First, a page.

Six years ago, SmartNews took on a major challenge. After launching in Japan in 2012, the news discovery app decided that its first international market would be the United States. During Disrupt, co-founder Kaisei Hamamoto talked about how SmartNews adapts its app for two very different markets. Hamamoto, who is also chief operating officer and chief engineer of the startup, which hit unicorn status last year, also dove into how the company deals with media polarization, especially in the United States.
At Disrupt, SmartNews announced a roster of major new features for the U.S. version of the app, including sections dedicated to voting information and articles related to local and national elections. Hamamoto said the SmartNews’ goal is to make the app a “one-stop solution for users’ participation in the election process.”
The media landscape has changed a lot since SmartNews was founded in 2012. In the U.S., SmartNews is tackling the same issues as many journalists are: increasing polarization, especially along political lines, and monetization (SmartNews currently has more than 3,000 publishing partners around the world and splits ad revenue with them). And, of course, it’s up against a host of new competitors, including Apple News and Google News.
While many Japanese startups focus on other Asian markets when expanding internationally, SmartNews decided to enter the United States because it is home to some of the most influential media companies in the world. On the engineering side, Hamamoto said the company also wanted to tap into the country’s AI and machine learning talent pool.
“The U.S. is not only an attractive market, but also an important development center” for SmartNews,” he said.
The Japanese and American versions of SmartNews share the same code base and its offices in both countries work closely together. While the company’s machine learning-based algorithms drive the bulk of news discovery and personalized recommendations, publishers are first screened by SmartNews’ content team before being added to its platform. The company’s vice president of content is Rich Jaroslovsky, a veteran journalist who wrote for publications like Bloomberg News and the Wall Street Journal.
While AI-based algorithms can perform tasks like filtering out obscene images, “it does not have the ability to evaluate how each publisher meets certain standards,” Hamamoto said. “We are doing everything we can to ensure that our users can read the news with trust every day thanks to efforts led by our team of journalism experts.”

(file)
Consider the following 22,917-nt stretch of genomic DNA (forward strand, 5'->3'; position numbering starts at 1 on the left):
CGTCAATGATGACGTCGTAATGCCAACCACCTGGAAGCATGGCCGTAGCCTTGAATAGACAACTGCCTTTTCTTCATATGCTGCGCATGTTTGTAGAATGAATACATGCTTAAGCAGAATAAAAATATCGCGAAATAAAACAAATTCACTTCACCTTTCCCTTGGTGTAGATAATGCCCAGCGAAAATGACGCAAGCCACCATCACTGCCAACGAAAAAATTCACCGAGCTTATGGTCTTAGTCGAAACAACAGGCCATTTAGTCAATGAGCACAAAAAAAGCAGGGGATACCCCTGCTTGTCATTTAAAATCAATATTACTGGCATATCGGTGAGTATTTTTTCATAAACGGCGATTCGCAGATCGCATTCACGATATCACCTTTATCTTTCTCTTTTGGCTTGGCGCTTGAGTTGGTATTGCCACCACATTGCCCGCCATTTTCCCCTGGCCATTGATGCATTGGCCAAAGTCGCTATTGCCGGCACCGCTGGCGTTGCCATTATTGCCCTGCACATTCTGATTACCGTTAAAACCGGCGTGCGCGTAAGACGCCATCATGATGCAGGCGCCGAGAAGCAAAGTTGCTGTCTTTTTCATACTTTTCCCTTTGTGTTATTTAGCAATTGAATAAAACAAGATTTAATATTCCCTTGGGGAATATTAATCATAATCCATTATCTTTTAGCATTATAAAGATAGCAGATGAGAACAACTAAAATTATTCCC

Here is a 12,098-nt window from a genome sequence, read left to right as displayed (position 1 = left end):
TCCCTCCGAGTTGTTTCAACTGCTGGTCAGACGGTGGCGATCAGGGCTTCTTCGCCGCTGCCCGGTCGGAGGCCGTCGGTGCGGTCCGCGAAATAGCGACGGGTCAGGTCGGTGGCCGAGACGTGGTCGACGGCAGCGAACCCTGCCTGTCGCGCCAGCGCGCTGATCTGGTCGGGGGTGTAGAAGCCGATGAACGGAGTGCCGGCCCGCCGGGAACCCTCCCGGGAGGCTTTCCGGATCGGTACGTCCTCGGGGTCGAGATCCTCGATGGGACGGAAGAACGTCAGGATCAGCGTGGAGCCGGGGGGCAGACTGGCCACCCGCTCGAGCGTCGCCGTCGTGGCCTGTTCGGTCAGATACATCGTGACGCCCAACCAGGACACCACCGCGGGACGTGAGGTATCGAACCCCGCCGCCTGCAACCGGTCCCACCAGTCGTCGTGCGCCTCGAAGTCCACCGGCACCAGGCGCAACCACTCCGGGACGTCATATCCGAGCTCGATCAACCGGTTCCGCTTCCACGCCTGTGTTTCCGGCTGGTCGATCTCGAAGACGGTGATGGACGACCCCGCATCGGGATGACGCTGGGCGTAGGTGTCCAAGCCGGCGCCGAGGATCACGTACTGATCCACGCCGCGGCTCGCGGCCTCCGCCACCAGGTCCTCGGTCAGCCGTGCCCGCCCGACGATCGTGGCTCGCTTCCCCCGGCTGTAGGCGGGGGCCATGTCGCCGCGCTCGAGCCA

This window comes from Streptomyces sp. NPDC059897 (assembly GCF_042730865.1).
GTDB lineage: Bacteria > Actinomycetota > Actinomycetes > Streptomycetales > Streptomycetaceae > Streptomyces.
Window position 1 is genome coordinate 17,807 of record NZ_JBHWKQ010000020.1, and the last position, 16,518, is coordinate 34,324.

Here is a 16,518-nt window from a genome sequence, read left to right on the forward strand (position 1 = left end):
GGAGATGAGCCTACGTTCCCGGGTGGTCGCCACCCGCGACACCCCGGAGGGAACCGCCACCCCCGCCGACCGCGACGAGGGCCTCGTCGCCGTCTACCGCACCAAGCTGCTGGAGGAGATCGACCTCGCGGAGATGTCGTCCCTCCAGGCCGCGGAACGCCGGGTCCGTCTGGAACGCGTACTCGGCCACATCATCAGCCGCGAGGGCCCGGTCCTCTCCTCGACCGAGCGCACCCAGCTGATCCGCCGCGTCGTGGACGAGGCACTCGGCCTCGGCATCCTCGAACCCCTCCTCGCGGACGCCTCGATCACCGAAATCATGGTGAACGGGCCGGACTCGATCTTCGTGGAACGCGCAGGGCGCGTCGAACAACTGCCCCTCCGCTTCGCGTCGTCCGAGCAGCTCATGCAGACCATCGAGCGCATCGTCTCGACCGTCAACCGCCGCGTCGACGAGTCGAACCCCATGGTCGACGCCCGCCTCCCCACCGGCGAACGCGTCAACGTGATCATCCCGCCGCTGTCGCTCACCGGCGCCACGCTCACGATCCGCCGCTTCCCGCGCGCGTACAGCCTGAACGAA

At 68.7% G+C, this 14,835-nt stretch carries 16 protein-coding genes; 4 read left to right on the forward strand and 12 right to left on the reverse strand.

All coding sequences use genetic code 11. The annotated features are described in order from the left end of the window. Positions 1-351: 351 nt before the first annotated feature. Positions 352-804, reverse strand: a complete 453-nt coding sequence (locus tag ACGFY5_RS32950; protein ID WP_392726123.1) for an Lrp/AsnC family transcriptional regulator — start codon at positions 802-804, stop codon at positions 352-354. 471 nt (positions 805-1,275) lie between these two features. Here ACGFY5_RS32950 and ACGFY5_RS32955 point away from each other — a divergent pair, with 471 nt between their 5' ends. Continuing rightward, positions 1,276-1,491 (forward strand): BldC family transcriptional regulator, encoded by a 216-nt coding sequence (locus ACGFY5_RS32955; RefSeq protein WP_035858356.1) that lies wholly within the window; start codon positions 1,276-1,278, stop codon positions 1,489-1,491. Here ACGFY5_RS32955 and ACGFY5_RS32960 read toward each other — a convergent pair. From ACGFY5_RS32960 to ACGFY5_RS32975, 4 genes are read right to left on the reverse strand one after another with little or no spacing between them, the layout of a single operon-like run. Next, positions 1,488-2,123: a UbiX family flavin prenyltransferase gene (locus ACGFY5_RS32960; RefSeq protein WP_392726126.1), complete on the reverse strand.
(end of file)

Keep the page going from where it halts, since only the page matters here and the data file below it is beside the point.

Breaking readers out of information bubbles
In addition to their code base, the two versions of the app share some of the same features. For example, each has SmartNews’ COVID-19 channel, with continuous updates about the pandemic. In the States, this includes visualizations of confirmed cases by county or state, and information about local closing or reopening orders.
In terms of adapting the apps’ user experience, Hamamoto said Japanese readers prefer to have a lot of news displayed on one screen, so it uses a layout algorithm that deliberately increases the density of information presented in its Japanese app. But testing showed Americans prefer a simpler, cleaner layout with more white space.
But the differences go beyond the apps’ user interface. In 2016, members of the U.S. and Japanese team spent three weeks traveling across 13 states, including Georgia, Tennessee, Mississippi, Oklahoma and Texas, to talk to people they met through Craiglist postings or in diners and cafes. SmartNews’ leaders decided to do this after the Japan team realized that most of their U.S. trips were to their offices in New York and the Bay Area.
“We knew we couldn’t get a get a true sense of America by only visiting the East Coast and West Coast,” he said.
Hamamato said one of his biggest takeaways from the 2016 trip was that “we tend to categorize people into just two segments, our side or the other side, and we tend to think of the other side as the enemy, but in reality the world is not that simple.”
In a bid to tackle political polarization in American media, the company launched a “News from All Sides” feature last year, that displays articles about one topic from publications displayed on a slider from “most conservative” to “most liberal.” The U.S. app also has a stronger emphasis on local news. Based on users’ locations, this can be as specific as information from county or even city news outlets.
Hamamoto added that one of SmartNews’ guiding principles is a belief that “having a willingness to listen to other people and not easily label them will help solve the division of our society.”